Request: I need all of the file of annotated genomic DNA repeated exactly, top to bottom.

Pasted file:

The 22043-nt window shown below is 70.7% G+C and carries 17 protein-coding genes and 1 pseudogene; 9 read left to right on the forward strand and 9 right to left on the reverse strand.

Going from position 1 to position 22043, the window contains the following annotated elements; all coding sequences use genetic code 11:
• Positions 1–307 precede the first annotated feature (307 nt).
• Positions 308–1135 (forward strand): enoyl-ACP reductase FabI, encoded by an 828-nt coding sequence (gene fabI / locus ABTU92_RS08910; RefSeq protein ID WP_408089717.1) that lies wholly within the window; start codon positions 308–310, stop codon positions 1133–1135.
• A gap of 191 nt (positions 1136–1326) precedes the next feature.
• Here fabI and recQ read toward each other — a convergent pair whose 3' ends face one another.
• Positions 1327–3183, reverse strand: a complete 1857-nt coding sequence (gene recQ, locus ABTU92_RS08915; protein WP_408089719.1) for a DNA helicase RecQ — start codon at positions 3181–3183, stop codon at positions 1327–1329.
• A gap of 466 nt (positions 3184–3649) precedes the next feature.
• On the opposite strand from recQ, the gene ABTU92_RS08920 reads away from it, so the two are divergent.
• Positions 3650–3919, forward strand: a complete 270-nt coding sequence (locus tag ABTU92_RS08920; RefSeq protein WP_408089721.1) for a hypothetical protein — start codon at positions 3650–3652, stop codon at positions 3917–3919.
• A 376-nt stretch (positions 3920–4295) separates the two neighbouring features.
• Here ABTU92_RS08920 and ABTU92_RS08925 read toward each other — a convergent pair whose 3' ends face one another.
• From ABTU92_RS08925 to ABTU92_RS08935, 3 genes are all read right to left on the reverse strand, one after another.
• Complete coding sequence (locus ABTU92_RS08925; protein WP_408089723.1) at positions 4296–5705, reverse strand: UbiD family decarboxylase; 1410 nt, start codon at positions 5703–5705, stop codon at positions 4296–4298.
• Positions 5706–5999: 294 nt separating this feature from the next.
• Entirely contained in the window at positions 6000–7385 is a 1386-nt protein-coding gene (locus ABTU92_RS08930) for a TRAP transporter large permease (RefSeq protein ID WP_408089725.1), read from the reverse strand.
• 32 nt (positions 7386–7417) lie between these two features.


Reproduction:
The 22043-nt window shown below is 70.7% G+C and carries 17 protein-coding genes and 1 pseudogene; 9 read left to right on the forward strand and 9 right to left on the reverse strand.

Going from position 1 to position 22043, the window contains the following annotated elements; all coding sequences use genetic code 11:
• Positions 1–307 precede the first annotated feature (307 nt).
• Positions 308–1135 (forward strand): enoyl-ACP reductase FabI, encoded by an 828-nt coding sequence (gene fabI / locus ABTU92_RS08910; RefSeq protein ID WP_408089717.1) that lies wholly within the window; start codon positions 308–310, stop codon positions 1133–1135.
• A gap of 191 nt (positions 1136–1326) precedes the next feature.
• Here fabI and recQ read toward each other — a convergent pair whose 3' ends face one another.
• Positions 1327–3183, reverse strand: a complete 1857-nt coding sequence (gene recQ, locus ABTU92_RS08915; protein WP_408089719.1) for a DNA helicase RecQ — start codon at positions 3181–3183, stop codon at positions 1327–1329.
• A gap of 466 nt (positions 3184–3649) precedes the next feature.
• On the opposite strand from recQ, the gene ABTU92_RS08920 reads away from it, so the two are divergent.
• Positions 3650–3919, forward strand: a complete 270-nt coding sequence (locus tag ABTU92_RS08920; RefSeq protein WP_408089721.1) for a hypothetical protein — start codon at positions 3650–3652, stop codon at positions 3917–3919.
• A 376-nt stretch (positions 3920–4295) separates the two neighbouring features.
• Here ABTU92_RS08920 and ABTU92_RS08925 read toward each other — a convergent pair whose 3' ends face one another.
• From ABTU92_RS08925 to ABTU92_RS08935, 3 genes are all read right to left on the reverse strand, one after another.
• Complete coding sequence (locus ABTU92_RS08925; protein WP_408089723.1) at positions 4296–5705, reverse strand: UbiD family decarboxylase; 1410 nt, start codon at positions 5703–5705, stop codon at positions 4296–4298.
• Positions 5706–5999: 294 nt separating this feature from the next.
• Entirely contained in the window at positions 6000–7385 is a 1386-nt protein-coding gene (locus ABTU92_RS08930) for a TRAP transporter large permease (RefSeq protein ID WP_408089725.1), read from the reverse strand.
• 32 nt (positions 7386–7417) lie between these two features.